Student speakers shine at this year's TEDxUSF event
The USF Center for Leadership and Civic Engagement hosted six speakers at this year's TEDxUSF event.
“When we have shared goals and we communicate our ideas clearly, anything is possible,” said Eastman during this year’s fifth annual TEDxUSF event held April 15 at the Gibbons Alumni Center.
The student-run event is meticulously produced throughout the year by the USF Center for Leadership and Civic Engagement (CLCE), a program created to help guide students into leadership roles.
“It takes a lot of dedication and belief of what this opportunity brings to the campus,” said Kayla Rykiel, TEDxUSF director and third-year biomedical sciences student.
TED, an acronym for technology, entertainment and design, is non-profit global forum where speakers share experiences and ideas on all kinds of topics. TEDx events are local and independently held. The recorded event is limited to 100 on-site audience members and features extraordinary speakers. It’s a chance to create a stage where USF students and faculty can address a large audience and as the TED tagline reads, to “spread great ideas.”
Eastman was born deaf and learned ASL as her first language. So, when the audience cheeringly clapped for her by waving hands, it befitted the theme and title of this year’s event, Breaking Barriers. Six speakers were chosen out of 78 applicants. Eastman clearly met the requirements. It was her first time presenting with an interpreter on a stage before a large audience.
“People who hear typically visualize communication in only one way when a deaf person is involved,” Eastman said.
Her goal is to inspire nondeaf people to leave their comfort zones when trying to communicate, just as if they were visiting another country. Eastman’s presentation, titled “Adaptive Communication,” gave the audience a three-point plan: Recognize who you are as a person, be patient to allow time for understanding and be flexible.
For Michelle Lyman, a dual-degree graduate student at the USF Health Morsani College of Medicine and College of Public Health, the stage was a familiar setting. Lyman called upon her theater arts background to make the case for using art as a teaching tool.
“Art is what builds human connection,” Lyman said.
In her talk titled “Blurring the Line Between Science and Art: How Theater Transforms Medicine,” Lyman described a niche she found between standardized patient actors and victims of human trafficking.
“Twenty-eight to 88 percent of sex-trafficked victims encounter health care workers,” Lyman said.
Lyman compared the precarious interaction between a medical professional and victim as an off-script scenario, similar to an actor forgetting their lines.
Lyman encouraged the audience to embrace the intersection between art and science.
Medical students learn to interact with and diagnose patients through exercises that replicate real clinical scenarios as closely as possible. Through these simulations, they are taught to elicit patient stories by talking, observing and probing for details. Lyman worked with survivors of sexual trafficking and advocates to write scripts that are then used by standardized patients, or people trained to act as actual patients. The script for a patient who is a victim of sex trafficking includes details such as tattoos or markings and cell phones to help signify the sense of being tethered to a trafficker. Her hope is that by bringing these stories into simulated medical education, medical students will learn to notice the nuanced signs that may lead to identifying a trafficked patient.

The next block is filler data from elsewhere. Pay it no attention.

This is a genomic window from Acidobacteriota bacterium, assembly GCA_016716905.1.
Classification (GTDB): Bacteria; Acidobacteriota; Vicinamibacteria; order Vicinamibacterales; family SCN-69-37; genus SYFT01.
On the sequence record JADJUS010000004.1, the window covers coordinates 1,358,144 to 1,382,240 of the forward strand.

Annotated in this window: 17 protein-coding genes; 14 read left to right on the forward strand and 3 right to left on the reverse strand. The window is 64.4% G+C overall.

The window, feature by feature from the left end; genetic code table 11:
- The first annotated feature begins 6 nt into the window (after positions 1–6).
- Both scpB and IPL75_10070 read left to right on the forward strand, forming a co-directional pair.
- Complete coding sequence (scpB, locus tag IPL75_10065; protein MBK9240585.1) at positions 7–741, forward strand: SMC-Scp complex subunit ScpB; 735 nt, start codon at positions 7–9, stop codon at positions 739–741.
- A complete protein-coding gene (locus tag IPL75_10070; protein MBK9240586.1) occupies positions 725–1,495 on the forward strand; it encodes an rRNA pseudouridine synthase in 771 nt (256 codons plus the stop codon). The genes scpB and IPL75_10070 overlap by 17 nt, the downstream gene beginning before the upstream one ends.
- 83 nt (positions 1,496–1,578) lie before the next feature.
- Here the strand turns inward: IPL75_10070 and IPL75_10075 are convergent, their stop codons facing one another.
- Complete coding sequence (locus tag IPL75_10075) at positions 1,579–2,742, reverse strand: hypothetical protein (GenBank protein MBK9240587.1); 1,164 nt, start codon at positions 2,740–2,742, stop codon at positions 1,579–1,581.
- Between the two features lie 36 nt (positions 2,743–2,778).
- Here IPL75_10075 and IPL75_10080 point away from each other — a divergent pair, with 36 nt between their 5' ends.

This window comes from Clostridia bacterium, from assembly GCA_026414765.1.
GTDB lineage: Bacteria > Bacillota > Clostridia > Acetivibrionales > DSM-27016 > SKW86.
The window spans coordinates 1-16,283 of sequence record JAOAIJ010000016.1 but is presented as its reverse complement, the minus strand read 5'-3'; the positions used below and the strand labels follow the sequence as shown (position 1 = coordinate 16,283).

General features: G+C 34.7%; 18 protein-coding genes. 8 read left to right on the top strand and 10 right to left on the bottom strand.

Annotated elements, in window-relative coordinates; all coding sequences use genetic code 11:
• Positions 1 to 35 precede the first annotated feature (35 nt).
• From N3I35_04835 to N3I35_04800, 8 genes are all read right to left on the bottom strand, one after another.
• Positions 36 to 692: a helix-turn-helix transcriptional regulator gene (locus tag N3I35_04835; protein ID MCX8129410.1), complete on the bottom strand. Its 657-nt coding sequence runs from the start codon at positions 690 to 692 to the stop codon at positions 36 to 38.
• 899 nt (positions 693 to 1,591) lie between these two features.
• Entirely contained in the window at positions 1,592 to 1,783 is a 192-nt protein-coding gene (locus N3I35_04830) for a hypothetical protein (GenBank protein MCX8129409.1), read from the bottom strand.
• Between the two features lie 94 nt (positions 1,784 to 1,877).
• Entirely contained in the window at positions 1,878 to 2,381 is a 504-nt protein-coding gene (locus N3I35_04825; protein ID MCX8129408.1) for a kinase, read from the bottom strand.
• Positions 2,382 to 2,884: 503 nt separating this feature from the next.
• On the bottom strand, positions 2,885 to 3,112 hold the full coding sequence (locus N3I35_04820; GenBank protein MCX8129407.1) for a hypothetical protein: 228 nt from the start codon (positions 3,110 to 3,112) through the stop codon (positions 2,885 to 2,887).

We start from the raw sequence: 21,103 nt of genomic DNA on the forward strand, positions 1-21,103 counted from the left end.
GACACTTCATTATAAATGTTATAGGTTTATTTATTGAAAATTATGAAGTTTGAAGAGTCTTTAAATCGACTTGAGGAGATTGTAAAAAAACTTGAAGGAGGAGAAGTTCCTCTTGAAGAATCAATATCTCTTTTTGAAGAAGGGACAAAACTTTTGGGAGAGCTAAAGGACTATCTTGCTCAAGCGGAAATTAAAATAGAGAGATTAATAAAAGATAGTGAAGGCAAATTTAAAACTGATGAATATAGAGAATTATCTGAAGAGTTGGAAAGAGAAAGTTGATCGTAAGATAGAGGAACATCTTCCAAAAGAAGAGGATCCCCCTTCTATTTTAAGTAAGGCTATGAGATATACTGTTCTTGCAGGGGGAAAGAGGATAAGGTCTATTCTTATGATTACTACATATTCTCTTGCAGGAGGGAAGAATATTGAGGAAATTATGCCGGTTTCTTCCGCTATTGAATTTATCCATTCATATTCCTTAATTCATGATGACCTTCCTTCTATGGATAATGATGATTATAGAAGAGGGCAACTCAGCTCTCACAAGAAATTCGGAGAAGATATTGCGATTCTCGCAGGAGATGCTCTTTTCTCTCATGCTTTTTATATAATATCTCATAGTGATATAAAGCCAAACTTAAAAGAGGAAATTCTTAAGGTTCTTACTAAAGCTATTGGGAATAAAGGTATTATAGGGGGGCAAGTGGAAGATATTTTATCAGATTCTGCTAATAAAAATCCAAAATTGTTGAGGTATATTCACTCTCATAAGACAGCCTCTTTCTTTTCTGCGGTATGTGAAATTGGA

Andrew Koutnick, a graduate research student at the Morsani College of Medicine, shared his scientific approach to managing his diabetes.
“My disease benefits my life in every way,” said Koutnik who carries a medical device to help him monitor his blood sugar continuously throughout the day.
As a researcher at the Morsani College of Medicine’s Department of Molecular Pharmacology and Physiology, Koutnik is interested in re-examining the nutritional approaches used to achieve health and disease management, with particular focus on carbohydrates (or lack thereof). He admits that this idea is controversial for people with type-1 diabetes, but he is a “walking experiment” with a “metabolic insight into how his body responses to food, exercise, and other lifestyle choices.”
Throughout the day, Koutnik continuously monitors his blood sugar levels.
“For my situation, this may be a better approach,” said Koutnik who habitually avoids “60 percent of the grocery store,” which tends to have high-carb ingredients.
Koutnik finds that by focusing on keeping normal, healthy blood glucose levels, he avoids the drastic fluctuations in blood glucose, which can result in symptoms of high and low blood glucose. Ultimately, Andrew’s goal is to avoid a life free of diabetic complications and risks by avoiding the main culprit, chronically elevated and variable blood glucose numbers, which can be a normal part of living with type-1diabetes.
While no cures exist yet, Koutnik said, “I want to share a solution I’ve found that may help other people with type-1 diabetes avoid a life of complication and risk.”